Jan 23, 2017
Hundreds of thousands of people came to one of the hundreds of “Sister” Women’s marches that were being held all around the country on January 21st. One participant in Detroit said it was the biggest march he had seen at Wayne State’s campus since the 1980s – the crowd was somewhere around 5,000 people.
Sister Women’s marches, like the one in Detroit, were held all over Michigan, in 15 cities, from Detroit to Marquette. In the capital city of Lansing, official estimates put the crowd at 8,000. But some in attendance said it was bigger than the biggest demonstrations that have been held in Lansing in recent years, including the Union-organized demonstration against so-called Right to Work legislation, that had brought 15,000 workers to Lansing.
The Detroit marchers were a spirited bunch. Homemade signs galore. Families, including several generations together. Young and old alike, the crowd streamed into the campus at Wayne State University, to assemble for a march around the campus and onto one of the main streets in Detroit, Woodward Avenue. The line of marchers extended nearly a mile, and cars and buses passing by honked in support as the marchers walked down Woodward.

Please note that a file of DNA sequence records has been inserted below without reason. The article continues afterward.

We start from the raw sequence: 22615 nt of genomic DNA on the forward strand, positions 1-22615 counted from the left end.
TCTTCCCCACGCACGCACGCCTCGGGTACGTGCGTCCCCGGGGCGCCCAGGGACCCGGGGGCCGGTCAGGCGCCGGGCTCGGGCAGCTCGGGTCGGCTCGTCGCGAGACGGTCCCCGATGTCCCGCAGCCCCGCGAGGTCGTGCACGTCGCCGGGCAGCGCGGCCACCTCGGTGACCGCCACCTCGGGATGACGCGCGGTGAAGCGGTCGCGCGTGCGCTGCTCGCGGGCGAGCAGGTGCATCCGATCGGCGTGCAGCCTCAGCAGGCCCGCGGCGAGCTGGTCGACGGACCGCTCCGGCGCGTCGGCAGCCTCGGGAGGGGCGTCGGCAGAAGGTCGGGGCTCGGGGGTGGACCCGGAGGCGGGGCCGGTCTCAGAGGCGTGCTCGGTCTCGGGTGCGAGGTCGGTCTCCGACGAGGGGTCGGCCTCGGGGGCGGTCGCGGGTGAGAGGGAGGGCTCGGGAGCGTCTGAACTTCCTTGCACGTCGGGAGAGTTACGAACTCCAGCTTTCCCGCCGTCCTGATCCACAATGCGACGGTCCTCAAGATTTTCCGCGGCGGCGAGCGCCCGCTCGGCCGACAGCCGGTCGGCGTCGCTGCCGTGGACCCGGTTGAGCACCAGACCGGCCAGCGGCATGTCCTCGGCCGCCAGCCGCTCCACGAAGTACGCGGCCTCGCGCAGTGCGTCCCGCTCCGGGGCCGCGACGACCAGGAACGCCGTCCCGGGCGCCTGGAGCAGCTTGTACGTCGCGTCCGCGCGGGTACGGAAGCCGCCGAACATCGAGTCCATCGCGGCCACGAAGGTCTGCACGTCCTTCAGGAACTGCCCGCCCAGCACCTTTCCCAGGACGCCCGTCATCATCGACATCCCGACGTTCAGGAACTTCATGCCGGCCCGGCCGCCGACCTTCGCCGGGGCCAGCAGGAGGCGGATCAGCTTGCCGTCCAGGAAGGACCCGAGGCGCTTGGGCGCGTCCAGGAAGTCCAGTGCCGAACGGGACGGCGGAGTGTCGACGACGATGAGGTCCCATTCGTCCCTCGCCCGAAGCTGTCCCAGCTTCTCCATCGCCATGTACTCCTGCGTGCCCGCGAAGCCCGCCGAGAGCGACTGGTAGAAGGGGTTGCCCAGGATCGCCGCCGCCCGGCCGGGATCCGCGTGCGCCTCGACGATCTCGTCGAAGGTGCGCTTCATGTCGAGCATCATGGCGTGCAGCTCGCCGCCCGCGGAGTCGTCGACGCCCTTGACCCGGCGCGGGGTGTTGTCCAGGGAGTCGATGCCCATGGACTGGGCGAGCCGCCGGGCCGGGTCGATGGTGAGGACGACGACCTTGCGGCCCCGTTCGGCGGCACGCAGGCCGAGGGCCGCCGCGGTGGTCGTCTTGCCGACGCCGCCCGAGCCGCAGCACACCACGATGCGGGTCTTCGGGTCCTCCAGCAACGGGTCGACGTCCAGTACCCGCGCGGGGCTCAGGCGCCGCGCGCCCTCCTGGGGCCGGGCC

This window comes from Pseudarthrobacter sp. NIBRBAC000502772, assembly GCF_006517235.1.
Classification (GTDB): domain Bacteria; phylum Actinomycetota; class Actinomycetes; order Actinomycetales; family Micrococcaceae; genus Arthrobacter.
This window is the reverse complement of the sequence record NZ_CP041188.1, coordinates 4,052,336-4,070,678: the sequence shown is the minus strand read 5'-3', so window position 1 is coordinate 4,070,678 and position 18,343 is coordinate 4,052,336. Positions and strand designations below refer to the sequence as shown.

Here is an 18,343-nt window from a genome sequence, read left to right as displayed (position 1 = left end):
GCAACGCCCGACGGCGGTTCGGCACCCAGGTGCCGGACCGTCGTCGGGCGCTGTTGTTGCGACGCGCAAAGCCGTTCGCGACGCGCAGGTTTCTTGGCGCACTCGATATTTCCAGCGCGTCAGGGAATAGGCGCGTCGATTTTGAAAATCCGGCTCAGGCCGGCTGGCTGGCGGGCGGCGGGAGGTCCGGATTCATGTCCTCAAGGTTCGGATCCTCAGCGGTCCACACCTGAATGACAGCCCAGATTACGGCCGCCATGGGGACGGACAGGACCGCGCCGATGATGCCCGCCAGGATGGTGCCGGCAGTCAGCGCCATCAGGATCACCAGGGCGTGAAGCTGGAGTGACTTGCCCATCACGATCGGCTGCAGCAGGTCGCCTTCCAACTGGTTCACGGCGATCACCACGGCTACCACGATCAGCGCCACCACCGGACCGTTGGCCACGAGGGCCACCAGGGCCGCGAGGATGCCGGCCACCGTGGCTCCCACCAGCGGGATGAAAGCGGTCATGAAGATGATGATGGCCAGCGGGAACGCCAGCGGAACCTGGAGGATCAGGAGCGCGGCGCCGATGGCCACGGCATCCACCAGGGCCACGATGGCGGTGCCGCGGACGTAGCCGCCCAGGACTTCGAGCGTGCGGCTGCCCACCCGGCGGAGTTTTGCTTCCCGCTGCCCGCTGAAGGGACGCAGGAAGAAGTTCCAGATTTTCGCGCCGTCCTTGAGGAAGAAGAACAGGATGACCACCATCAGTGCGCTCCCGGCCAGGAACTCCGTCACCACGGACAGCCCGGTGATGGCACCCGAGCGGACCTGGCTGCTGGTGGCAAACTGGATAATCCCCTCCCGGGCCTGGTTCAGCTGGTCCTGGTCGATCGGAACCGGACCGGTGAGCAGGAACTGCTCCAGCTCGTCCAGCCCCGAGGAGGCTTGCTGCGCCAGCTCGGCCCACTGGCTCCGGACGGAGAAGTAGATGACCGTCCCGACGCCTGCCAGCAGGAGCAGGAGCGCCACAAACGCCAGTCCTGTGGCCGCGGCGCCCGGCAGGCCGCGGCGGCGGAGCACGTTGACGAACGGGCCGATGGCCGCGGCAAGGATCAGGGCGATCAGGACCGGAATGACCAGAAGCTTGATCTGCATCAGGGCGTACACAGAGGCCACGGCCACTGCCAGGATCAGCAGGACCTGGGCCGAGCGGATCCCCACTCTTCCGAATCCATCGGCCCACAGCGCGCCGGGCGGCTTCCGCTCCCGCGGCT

For many, it was the first time they had ever gone on a march. Some said, It’s about time. We’ve just begun. Finally, something to make me get off my ass and do something. Another woman said, we should be marching through the city streets, not just on the campus.
The home-made signs spoke to the marchers’ concerns:
A young, grade school or junior high girl held this sign: Seriously – I’m more qualified than BET$Y DEVO$.
You can’t comb over equality
Deport White Supremacy
Equal Say and Equal Pay
So Many Issues, Not Enough Sign
You know what’s YUUUGE? Racial Inequality
Honoring our parents’ FIGHTS for our daughter’s RIGHTS
And yet another woman on the march said, “What’s next?” She’s right to ask and she’s right to understand that the fight is not over.